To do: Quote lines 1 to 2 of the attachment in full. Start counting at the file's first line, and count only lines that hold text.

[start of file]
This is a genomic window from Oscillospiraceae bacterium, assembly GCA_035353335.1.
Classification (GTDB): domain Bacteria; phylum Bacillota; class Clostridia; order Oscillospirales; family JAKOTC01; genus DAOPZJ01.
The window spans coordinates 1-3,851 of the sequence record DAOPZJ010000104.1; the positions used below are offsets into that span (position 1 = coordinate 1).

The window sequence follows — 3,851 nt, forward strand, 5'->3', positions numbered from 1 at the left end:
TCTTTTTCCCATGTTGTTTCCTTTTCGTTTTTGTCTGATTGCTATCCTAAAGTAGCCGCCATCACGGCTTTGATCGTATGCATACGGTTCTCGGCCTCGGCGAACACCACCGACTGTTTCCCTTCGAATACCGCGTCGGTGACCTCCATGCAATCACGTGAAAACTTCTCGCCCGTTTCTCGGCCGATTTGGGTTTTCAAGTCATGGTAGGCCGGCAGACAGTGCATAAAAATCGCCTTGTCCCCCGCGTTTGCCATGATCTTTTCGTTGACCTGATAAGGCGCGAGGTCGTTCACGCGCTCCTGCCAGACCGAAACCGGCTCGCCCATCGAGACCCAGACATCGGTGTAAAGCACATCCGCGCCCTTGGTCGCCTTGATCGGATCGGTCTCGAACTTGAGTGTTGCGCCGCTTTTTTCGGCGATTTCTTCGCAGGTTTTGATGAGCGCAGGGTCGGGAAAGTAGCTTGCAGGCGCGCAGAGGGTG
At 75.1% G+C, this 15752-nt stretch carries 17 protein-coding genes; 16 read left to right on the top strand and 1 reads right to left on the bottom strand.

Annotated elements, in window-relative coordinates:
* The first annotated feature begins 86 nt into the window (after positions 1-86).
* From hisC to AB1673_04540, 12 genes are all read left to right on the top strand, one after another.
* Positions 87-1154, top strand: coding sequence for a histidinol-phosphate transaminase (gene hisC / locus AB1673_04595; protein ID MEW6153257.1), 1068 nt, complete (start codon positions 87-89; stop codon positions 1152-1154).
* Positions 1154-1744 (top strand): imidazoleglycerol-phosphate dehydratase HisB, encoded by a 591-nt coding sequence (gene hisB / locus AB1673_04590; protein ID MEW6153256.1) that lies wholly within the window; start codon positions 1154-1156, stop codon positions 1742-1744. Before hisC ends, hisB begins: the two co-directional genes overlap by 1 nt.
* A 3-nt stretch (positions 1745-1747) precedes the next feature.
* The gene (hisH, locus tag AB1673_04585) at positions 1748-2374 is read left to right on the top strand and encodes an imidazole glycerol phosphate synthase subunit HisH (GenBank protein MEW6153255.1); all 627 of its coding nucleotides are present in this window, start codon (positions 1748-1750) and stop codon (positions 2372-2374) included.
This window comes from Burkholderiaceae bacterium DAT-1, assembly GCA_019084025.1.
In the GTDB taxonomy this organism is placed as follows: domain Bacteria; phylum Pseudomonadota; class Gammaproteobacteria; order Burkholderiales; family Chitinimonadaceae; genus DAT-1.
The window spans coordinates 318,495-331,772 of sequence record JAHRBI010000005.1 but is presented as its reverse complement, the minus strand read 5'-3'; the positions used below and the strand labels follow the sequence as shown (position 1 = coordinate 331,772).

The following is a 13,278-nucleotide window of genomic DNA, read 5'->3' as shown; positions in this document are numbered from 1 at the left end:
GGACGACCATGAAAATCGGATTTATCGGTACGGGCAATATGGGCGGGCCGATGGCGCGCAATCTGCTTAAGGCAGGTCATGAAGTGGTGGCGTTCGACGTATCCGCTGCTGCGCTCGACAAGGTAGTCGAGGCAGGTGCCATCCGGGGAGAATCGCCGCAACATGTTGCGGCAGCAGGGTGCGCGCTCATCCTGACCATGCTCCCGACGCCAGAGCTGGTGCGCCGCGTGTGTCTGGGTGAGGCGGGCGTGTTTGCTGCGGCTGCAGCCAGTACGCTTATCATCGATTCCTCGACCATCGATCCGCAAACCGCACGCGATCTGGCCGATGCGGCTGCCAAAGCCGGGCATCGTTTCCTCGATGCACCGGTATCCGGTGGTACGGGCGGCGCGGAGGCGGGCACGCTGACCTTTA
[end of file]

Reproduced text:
This is a genomic window from Oscillospiraceae bacterium, assembly GCA_035353335.1.
Classification (GTDB): domain Bacteria; phylum Bacillota; class Clostridia; order Oscillospirales; family JAKOTC01; genus DAOPZJ01.